Hey, Don, I wondered if you could first talk a little bit about, more about the natural resources opportunity, I appreciated the color on the bookings. But I was wondering if there is any updates on, specifically the oil and gas opportunity and any of the negotiations going on with the large oil service firms and when we might have a little more clarity on the economic model there?

Dr. Don R. Kania

Yeah. I think we’re at the point now where we are in negotiations and they are taking a bit longer than we would like them too. But we’re learning the process of how you have to see a customer demand have that flow through to service providers and then have them close on our side. We have multiple negotiations in process right now.

And I think by the first quarter of next year when we come back with the fourth quarter results, I thinking we’ll be able to talk more quantitatively about those specific contracts at this point. So right now, this is really not a lot that we can highlight since we’re in negotiation. I’m pleased with the pipeline, the number of contract negotiations that are going on. I’m pleased with the customers that were talking with and it’s just taken a little longer than we’d like.

Zach Larkin – Stephens Inc.

Okay, thanks for that. And then you talked about some of the new products that you are looking at to further penetrate existing and target new opportunities as well. What are the biggest R&D initiatives are focuses that you’re back going on right now?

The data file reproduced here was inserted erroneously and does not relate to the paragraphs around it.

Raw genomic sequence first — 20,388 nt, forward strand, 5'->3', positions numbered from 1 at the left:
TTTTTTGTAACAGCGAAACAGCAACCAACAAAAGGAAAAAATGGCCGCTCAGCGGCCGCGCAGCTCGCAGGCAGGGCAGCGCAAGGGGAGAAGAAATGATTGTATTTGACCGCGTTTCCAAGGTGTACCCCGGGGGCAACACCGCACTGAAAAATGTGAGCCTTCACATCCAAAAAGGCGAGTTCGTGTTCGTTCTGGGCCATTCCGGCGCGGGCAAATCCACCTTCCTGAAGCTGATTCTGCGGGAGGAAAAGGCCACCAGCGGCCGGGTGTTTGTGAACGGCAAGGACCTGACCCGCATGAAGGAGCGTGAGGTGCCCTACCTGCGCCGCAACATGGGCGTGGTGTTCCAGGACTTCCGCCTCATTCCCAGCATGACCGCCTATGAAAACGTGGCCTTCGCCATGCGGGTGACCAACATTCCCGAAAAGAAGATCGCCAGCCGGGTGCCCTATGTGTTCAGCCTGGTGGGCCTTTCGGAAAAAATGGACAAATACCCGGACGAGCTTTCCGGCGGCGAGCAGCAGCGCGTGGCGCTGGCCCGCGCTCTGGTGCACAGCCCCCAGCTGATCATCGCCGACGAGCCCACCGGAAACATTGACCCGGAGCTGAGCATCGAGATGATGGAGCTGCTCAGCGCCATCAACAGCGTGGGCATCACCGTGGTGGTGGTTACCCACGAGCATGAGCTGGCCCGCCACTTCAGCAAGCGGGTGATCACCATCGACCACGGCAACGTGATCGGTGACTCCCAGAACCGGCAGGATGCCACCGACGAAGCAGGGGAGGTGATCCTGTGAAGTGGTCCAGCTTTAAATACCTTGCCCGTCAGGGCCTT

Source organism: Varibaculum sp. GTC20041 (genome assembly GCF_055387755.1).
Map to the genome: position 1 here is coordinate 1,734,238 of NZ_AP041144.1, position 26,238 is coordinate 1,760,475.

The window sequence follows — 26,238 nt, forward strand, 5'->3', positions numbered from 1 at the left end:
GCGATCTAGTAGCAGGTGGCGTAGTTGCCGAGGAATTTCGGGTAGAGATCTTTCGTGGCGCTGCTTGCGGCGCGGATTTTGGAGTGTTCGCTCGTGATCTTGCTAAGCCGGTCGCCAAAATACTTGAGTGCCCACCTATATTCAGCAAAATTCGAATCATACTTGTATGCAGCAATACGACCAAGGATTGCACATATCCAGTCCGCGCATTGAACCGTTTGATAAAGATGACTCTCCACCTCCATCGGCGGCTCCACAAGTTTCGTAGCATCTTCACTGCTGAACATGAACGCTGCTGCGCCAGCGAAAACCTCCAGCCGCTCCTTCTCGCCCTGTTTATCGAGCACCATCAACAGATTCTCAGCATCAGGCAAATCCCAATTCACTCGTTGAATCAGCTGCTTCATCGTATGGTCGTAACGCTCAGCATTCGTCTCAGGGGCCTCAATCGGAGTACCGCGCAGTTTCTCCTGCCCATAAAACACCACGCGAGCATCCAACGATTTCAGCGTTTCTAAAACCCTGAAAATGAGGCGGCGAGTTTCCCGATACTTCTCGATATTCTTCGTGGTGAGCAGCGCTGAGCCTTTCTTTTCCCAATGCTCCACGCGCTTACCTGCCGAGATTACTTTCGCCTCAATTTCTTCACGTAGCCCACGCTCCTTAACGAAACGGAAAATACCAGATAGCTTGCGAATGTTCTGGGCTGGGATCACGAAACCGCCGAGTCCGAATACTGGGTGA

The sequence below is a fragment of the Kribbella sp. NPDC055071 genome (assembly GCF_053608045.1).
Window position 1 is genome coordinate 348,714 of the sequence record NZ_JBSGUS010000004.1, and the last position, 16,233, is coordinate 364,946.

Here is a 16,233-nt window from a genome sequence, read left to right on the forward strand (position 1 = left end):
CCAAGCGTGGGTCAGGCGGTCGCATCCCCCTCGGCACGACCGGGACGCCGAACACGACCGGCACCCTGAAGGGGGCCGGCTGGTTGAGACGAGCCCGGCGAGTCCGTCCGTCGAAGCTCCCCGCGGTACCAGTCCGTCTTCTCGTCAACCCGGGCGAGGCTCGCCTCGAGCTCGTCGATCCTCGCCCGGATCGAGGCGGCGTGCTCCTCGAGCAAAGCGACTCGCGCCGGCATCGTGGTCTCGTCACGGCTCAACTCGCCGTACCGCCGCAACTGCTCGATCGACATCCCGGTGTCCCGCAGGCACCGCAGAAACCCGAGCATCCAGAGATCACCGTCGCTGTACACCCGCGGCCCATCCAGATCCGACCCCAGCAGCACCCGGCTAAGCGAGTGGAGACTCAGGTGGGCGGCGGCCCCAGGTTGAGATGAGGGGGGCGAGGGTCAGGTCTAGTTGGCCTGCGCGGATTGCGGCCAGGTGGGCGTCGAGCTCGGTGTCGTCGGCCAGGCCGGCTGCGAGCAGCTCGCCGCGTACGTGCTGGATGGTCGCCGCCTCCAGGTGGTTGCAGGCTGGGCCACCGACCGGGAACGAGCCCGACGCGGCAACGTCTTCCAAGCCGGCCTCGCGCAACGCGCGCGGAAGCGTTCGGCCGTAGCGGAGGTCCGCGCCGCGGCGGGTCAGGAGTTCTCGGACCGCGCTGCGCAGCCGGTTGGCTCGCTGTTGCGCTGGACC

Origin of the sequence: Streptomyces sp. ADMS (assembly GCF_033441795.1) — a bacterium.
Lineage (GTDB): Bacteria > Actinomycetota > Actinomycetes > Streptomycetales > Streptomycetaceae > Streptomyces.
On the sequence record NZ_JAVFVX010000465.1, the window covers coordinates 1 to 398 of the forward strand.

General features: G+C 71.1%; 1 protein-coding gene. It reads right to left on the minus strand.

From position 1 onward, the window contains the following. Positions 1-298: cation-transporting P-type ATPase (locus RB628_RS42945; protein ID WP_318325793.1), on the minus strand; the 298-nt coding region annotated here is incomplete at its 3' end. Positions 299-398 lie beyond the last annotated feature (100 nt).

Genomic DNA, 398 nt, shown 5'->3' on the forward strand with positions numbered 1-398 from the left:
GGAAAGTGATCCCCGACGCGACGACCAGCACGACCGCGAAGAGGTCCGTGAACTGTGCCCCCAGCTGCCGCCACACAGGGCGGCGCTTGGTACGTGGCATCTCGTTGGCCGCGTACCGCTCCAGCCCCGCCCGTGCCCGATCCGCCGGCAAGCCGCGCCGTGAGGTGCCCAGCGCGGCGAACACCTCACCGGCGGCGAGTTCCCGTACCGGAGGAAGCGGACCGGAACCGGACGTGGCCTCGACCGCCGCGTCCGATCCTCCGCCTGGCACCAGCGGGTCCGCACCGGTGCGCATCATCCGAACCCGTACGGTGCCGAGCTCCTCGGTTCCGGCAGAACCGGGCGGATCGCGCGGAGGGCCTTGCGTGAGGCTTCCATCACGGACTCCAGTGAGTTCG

Dr. Don R. Kania

Particularly in the natural resources space or overall?

Zach Larkin – Stephens Inc.

Just broadly what’s the areas that are particularly most focused with what you’re seeing done?

Dr. Don R. Kania

Yeah, and I think in terms of this maybe I’ll reflect on what products you might be seeing over the next year or so is maybe a better way to think about it. We’ll have some products in the Lice Sciences segment. We talked about the optical and the electron products that are combined together with correlative microscopy. They were a lot this quarter.

I won’t be specific within the year, next year, but we will have some new TM products, which serve multiple marketplaces. We’ll continue to rollout, in fact this last quarter we rolled out another generation of DualBeam tools for the semiconductor industry both the small sample and large sample. You should continue to see that evolution driving forward.

And then in the natural resources space, we will take the technology that were pitching to our friends in oil and gas to the mines, where we also see compelling economic models that can drive adoption as well. So we have a parallel path there with both laboratory and size both on the mine side and on the oil and gas side.

Zach Larkin – Stephens Inc.

Thanks very much. Congrats again on a great quarter.

Dr. Don R. Kania

Thank you, sir.

Operator

Thank you. Our next question is from the line of Bill Ong with B. Riley & Company. Please go ahead.

Bill Ong – B. Riley & Company, Inc.

Good afternoon, gentlemen. Congratulations on another solid quarter and just great execution all year long.

Dr. Don R. Kania

Thank you, Bill.

Bill Ong – B. Riley & Company, Inc.

Now also move with revenue (inaudible) replacement cycle for electron microscope 2.5 to 3 years with each (inaudible) no change. Now that the Life Sciences business is about six to seven years old, this year’s replacement cycle pattern for Life Sciences and for that matter, any replacement cycle patterns for the industrial segment as well?